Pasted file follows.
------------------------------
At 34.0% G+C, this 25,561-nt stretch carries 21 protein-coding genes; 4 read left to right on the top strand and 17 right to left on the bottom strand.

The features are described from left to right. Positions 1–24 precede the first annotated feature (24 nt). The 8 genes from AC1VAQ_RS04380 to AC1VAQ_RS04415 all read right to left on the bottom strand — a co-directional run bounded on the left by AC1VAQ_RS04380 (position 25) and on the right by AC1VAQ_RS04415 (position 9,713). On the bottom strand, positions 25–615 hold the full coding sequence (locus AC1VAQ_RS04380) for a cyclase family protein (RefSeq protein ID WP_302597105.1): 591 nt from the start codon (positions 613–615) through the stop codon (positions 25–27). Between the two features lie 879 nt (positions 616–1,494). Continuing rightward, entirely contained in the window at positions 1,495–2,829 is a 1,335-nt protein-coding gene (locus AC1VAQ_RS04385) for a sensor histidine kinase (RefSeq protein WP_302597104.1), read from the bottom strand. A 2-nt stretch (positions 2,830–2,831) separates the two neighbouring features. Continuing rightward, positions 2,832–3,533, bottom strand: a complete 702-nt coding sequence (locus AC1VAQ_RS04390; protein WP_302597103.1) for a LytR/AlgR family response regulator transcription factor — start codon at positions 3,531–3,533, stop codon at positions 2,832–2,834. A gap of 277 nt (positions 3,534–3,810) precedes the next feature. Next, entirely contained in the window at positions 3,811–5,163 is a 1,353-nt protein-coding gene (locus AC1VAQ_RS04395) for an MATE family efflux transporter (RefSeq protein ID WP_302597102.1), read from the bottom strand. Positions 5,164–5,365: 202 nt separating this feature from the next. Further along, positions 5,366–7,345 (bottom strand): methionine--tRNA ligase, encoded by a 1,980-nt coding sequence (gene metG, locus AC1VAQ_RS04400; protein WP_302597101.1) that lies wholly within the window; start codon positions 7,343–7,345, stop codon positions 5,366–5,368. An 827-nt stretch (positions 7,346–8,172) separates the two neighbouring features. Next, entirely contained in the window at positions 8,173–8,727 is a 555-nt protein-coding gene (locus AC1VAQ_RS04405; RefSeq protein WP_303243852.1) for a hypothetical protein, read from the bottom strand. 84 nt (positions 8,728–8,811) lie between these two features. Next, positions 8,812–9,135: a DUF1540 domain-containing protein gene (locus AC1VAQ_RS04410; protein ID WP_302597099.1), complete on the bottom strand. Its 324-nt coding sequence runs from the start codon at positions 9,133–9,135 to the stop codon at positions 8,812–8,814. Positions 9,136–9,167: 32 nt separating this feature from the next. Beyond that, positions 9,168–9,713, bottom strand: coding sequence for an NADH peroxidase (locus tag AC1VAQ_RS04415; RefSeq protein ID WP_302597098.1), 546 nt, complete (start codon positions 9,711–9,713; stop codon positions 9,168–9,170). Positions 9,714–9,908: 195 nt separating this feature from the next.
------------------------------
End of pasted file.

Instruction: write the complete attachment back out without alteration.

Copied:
At 34.0% G+C, this 25,561-nt stretch carries 21 protein-coding genes; 4 read left to right on the top strand and 17 right to left on the bottom strand.

The features are described from left to right. Positions 1–24 precede the first annotated feature (24 nt). The 8 genes from AC1VAQ_RS04380 to AC1VAQ_RS04415 all read right to left on the bottom strand — a co-directional run bounded on the left by AC1VAQ_RS04380 (position 25) and on the right by AC1VAQ_RS04415 (position 9,713). On the bottom strand, positions 25–615 hold the full coding sequence (locus AC1VAQ_RS04380) for a cyclase family protein (RefSeq protein ID WP_302597105.1): 591 nt from the start codon (positions 613–615) through the stop codon (positions 25–27). Between the two features lie 879 nt (positions 616–1,494). Continuing rightward, entirely contained in the window at positions 1,495–2,829 is a 1,335-nt protein-coding gene (locus AC1VAQ_RS04385) for a sensor histidine kinase (RefSeq protein WP_302597104.1), read from the bottom strand. A 2-nt stretch (positions 2,830–2,831) separates the two neighbouring features. Continuing rightward, positions 2,832–3,533, bottom strand: a complete 702-nt coding sequence (locus AC1VAQ_RS04390; protein WP_302597103.1) for a LytR/AlgR family response regulator transcription factor — start codon at positions 3,531–3,533, stop codon at positions 2,832–2,834. A gap of 277 nt (positions 3,534–3,810) precedes the next feature. Next, entirely contained in the window at positions 3,811–5,163 is a 1,353-nt protein-coding gene (locus AC1VAQ_RS04395) for an MATE family efflux transporter (RefSeq protein ID WP_302597102.1), read from the bottom strand. Positions 5,164–5,365: 202 nt separating this feature from the next. Further along, positions 5,366–7,345 (bottom strand): methionine--tRNA ligase, encoded by a 1,980-nt coding sequence (gene metG, locus AC1VAQ_RS04400; protein WP_302597101.1) that lies wholly within the window; start codon positions 7,343–7,345, stop codon positions 5,366–5,368. An 827-nt stretch (positions 7,346–8,172) separates the two neighbouring features. Next, entirely contained in the window at positions 8,173–8,727 is a 555-nt protein-coding gene (locus AC1VAQ_RS04405; RefSeq protein WP_303243852.1) for a hypothetical protein, read from the bottom strand. 84 nt (positions 8,728–8,811) lie between these two features. Next, positions 8,812–9,135: a DUF1540 domain-containing protein gene (locus AC1VAQ_RS04410; protein ID WP_302597099.1), complete on the bottom strand. Its 324-nt coding sequence runs from the start codon at positions 9,133–9,135 to the stop codon at positions 8,812–8,814. Positions 9,136–9,167: 32 nt separating this feature from the next. Beyond that, positions 9,168–9,713, bottom strand: coding sequence for an NADH peroxidase (locus tag AC1VAQ_RS04415; RefSeq protein ID WP_302597098.1), 546 nt, complete (start codon positions 9,711–9,713; stop codon positions 9,168–9,170). Positions 9,714–9,908: 195 nt separating this feature from the next.